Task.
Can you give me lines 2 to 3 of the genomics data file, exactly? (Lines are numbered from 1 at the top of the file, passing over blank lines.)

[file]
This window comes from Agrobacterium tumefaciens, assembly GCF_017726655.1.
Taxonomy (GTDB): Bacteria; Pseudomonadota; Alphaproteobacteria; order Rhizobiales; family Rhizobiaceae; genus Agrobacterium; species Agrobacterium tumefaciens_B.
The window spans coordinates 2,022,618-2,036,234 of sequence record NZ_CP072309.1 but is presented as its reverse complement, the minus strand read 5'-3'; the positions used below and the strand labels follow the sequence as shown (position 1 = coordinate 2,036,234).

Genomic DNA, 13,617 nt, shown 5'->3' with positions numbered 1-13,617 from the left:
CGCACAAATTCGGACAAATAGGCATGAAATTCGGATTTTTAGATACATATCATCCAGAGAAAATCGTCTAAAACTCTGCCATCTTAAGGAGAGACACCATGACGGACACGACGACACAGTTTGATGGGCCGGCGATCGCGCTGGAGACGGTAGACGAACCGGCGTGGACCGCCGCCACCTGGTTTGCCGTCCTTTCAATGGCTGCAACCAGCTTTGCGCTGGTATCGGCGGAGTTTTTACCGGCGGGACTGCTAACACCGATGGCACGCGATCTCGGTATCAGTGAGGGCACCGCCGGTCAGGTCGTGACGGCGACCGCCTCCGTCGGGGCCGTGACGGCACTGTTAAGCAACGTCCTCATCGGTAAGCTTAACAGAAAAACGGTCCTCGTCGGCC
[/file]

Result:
Taxonomy (GTDB): Bacteria; Pseudomonadota; Alphaproteobacteria; order Rhizobiales; family Rhizobiaceae; genus Agrobacterium; species Agrobacterium tumefaciens_B.
The window spans coordinates 2,022,618-2,036,234 of sequence record NZ_CP072309.1 but is presented as its reverse complement, the minus strand read 5'-3'; the positions used below and the strand labels follow the sequence as shown (position 1 = coordinate 2,036,234).